In such scenarios, the number of unemployed continuously rises while the overall performance of private-sector organisations declines.

Reports reveal that the Covid-19 pandemic slashed hundreds of thousands of jobs, mostly affecting young and middle-skilled workers. The pandemic dramatically reduced employment conditions in the country. In 2021, the unemployment rate rose to 5.2 percent, making the count nearly half a million unemployed people.

The current crisis that hit the country with a sucker punch in March this year has undoubtedly increased the numbers immensely. Except for the export sector, none of the other segments has shown significant improvement in performance since the pandemic’s emergence. The employees in the tourism industry were the hardest hit, with the annual revenue dropping to US$ 67 million in 2021 and losing hundreds of thousands of jobs during the year.

Although part of the media time and again brings the subject of unemployment into the limelight, the accountable authorities do not seem to pay adequate attention to this serious societal issue. The bureaucrats and politicians turn a blind eye to this desperate issue that soon will distress the entire society.

The social and personal costs of unemployment include severe financial hardship and poverty; debt; homelessness; family tensions; crime; and increased social isolation, among many other negative facets of the overall social life of our countrymen.

Therefore, the bitter truth is that rapidly increasing unemployment due to the present economic conditions will impose high costs on society and the country. Also, most of these costs are unrecoverable, so everyone in the country has to bear a part of all of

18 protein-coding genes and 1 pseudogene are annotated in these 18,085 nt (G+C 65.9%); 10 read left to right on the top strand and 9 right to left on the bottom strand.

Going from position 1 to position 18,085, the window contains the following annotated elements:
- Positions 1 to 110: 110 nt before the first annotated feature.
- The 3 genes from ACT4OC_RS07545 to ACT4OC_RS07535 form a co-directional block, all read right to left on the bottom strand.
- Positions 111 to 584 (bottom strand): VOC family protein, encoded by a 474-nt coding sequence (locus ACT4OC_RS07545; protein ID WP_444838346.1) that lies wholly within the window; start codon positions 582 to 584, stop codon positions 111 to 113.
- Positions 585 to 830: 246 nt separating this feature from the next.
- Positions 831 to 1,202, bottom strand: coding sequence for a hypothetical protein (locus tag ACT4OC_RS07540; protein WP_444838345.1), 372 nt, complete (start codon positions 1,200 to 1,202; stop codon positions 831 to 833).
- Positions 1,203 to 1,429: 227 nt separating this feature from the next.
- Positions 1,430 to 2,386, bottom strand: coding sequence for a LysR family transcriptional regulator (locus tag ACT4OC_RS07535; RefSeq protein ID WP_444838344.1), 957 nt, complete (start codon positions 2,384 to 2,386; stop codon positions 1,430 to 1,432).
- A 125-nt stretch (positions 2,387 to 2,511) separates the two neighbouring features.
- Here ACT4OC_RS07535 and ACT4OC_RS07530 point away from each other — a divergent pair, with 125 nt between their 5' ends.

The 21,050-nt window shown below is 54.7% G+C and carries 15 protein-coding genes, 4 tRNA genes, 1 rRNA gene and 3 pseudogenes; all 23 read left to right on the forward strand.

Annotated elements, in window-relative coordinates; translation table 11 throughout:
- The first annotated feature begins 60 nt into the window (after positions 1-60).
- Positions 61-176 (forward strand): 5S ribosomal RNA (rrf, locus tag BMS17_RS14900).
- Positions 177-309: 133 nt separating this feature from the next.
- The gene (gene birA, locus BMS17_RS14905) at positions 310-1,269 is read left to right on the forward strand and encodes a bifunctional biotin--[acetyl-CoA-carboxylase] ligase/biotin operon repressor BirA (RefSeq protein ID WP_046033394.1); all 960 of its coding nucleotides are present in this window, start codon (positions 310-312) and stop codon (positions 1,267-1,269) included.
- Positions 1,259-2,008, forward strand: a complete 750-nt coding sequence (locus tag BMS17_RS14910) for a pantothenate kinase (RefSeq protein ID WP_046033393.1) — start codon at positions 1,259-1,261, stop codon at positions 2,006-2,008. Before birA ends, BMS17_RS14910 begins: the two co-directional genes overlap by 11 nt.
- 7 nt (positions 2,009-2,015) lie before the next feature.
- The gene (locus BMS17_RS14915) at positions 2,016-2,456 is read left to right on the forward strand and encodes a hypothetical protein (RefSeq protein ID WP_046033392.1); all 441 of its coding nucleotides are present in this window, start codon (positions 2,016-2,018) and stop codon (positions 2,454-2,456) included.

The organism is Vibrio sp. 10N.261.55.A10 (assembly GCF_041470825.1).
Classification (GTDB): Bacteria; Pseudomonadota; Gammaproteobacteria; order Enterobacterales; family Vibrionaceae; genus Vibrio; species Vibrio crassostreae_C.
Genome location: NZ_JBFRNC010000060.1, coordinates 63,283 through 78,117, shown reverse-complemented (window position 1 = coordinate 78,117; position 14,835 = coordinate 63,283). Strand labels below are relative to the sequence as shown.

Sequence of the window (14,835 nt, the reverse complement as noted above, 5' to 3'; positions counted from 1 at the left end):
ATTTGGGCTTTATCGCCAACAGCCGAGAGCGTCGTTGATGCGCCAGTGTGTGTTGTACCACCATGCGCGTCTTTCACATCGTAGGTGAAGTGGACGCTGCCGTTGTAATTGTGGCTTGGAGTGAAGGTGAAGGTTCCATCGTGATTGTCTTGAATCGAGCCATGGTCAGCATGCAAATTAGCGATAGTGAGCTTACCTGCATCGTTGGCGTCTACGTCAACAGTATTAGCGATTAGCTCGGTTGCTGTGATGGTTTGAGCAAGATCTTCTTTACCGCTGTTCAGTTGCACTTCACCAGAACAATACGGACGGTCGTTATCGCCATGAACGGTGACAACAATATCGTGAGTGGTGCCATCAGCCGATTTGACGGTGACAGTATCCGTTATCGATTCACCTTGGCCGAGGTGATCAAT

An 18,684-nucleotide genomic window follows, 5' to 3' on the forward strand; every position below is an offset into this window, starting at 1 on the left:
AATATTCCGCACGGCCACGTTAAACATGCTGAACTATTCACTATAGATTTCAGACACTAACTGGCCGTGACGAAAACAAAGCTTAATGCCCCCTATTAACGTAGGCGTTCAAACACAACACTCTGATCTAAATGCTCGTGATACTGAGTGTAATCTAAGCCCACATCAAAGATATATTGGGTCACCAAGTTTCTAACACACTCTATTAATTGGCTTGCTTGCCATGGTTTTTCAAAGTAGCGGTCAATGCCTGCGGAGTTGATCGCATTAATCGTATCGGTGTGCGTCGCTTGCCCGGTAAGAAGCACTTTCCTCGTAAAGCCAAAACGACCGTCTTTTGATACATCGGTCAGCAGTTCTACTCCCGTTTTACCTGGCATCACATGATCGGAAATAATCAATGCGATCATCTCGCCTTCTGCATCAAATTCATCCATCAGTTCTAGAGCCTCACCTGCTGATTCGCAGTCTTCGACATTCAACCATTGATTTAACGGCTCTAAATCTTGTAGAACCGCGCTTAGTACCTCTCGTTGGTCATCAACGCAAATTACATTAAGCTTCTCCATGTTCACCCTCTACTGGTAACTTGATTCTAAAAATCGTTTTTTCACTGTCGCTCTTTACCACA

In addition, those who are working in low-paying and low-skill jobs will be underemployed and may not have enough opportunities for alternative work and earn enough to last.

Living standards

The individual cost of a job loss creates an immediate impact on the victim’s living standards. Fear of facing the future and maintaining a family is the first mental stress an individual may experience. Among other negative effects, psychological tension can be detrimental to such an individual.

Apart from the trauma of losing a job, the prevailing unbearable cost of living creates immense pressure on an unemployed person.

Extended idleness can also cause an erosion of skills.

For example, according to tourism industry sources, currently, tourist hotels are experiencing a shortage of skilled workers. Employees who have lost jobs during the pandemic have either idled for a long time or moved into other professions, creating a vacuum in the industry. The only solution is to train or retrain a new group of workers for hotels, at a colossal cost.